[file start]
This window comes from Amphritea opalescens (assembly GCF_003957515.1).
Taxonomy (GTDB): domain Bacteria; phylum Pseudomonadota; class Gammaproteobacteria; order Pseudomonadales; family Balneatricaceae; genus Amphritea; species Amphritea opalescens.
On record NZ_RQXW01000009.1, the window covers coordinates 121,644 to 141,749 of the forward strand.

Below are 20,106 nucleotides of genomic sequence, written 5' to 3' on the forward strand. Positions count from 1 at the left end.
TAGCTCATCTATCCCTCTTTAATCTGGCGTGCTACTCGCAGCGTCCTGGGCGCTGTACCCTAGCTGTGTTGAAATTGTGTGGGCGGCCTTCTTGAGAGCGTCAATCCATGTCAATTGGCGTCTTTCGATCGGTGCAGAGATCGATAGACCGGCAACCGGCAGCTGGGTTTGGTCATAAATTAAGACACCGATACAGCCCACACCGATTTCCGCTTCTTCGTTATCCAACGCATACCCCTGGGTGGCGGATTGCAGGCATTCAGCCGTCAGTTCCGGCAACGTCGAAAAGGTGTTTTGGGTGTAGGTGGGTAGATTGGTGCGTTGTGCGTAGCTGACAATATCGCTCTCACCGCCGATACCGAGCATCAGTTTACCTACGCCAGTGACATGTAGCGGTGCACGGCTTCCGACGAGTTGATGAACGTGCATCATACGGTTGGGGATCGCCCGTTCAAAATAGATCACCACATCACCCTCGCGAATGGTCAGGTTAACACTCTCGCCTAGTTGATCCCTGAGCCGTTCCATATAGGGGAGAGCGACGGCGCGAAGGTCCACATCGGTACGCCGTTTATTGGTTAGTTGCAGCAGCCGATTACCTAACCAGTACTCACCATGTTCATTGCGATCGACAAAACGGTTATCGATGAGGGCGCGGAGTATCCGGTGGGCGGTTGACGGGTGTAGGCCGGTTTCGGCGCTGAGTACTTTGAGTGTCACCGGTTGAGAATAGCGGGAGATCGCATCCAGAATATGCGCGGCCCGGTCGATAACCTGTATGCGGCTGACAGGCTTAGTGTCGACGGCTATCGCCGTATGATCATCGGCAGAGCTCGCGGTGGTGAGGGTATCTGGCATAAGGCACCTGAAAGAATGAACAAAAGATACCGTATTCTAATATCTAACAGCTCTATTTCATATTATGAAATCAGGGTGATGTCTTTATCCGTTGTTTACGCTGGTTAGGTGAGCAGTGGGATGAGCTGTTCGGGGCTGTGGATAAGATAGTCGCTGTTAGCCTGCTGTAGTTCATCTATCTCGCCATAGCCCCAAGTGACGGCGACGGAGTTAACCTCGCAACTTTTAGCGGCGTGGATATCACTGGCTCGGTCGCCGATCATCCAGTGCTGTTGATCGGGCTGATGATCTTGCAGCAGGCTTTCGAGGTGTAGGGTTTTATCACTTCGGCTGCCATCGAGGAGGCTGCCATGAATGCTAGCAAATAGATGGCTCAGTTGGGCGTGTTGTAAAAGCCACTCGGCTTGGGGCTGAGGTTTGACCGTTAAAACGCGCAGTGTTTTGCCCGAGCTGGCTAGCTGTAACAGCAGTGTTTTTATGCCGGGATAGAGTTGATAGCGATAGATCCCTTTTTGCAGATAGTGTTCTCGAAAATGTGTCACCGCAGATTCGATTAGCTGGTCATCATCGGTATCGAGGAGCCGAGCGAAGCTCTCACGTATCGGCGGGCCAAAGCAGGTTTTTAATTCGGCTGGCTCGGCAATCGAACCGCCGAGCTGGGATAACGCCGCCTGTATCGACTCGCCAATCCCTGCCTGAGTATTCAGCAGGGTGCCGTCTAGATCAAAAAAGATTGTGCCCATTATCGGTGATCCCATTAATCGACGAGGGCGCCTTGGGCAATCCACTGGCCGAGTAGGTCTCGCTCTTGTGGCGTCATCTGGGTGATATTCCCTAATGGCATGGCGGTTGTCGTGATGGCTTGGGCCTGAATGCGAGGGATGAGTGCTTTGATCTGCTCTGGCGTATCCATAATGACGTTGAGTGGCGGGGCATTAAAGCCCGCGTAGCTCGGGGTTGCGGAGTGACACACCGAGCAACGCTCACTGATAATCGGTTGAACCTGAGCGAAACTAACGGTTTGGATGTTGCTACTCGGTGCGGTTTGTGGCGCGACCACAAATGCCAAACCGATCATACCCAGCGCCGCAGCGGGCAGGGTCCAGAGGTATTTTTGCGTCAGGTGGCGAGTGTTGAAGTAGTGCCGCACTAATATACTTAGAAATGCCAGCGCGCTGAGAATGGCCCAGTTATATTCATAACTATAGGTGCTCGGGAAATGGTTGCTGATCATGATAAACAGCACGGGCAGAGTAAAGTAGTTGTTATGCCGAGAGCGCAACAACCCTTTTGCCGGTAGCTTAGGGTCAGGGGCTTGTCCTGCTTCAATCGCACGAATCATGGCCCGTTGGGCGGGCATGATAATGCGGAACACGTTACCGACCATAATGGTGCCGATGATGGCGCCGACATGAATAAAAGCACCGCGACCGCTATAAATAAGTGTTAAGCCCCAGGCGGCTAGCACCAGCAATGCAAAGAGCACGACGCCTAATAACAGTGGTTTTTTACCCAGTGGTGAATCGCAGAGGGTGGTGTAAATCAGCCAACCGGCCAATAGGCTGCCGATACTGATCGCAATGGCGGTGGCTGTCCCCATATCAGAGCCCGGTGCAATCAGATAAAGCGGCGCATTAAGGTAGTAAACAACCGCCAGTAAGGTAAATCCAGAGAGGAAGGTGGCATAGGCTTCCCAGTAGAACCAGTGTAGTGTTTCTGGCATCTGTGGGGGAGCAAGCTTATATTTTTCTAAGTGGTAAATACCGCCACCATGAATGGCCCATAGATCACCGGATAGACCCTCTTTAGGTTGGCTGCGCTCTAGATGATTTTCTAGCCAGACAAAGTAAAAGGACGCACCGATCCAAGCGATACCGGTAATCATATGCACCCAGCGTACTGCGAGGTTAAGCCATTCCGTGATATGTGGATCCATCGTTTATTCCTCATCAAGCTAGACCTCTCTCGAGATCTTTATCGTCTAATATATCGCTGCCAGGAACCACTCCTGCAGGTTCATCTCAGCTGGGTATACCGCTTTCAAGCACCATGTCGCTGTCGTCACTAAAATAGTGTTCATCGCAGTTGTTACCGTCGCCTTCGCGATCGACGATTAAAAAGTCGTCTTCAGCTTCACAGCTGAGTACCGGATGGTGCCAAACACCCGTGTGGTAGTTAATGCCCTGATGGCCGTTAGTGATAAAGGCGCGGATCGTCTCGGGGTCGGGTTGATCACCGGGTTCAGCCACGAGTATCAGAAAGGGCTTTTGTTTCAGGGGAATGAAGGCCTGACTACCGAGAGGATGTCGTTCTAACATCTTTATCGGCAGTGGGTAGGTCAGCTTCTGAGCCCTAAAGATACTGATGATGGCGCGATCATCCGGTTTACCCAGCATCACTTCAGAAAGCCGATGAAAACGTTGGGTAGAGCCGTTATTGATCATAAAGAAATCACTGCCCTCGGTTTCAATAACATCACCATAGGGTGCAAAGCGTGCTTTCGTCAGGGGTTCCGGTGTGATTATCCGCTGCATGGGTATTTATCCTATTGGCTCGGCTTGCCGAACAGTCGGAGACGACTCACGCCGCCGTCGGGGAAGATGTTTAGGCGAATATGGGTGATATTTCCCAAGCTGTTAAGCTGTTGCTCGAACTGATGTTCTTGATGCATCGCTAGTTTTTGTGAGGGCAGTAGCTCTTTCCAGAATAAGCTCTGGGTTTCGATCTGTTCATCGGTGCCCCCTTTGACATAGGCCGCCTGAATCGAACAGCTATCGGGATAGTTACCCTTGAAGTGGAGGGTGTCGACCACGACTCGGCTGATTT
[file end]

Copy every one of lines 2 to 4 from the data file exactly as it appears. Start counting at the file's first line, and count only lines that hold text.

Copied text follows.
Taxonomy (GTDB): domain Bacteria; phylum Pseudomonadota; class Gammaproteobacteria; order Pseudomonadales; family Balneatricaceae; genus Amphritea; species Amphritea opalescens.
On record NZ_RQXW01000009.1, the window covers coordinates 121,644 to 141,749 of the forward strand.

Below are 20,106 nucleotides of genomic sequence, written 5' to 3' on the forward strand. Positions count from 1 at the left end.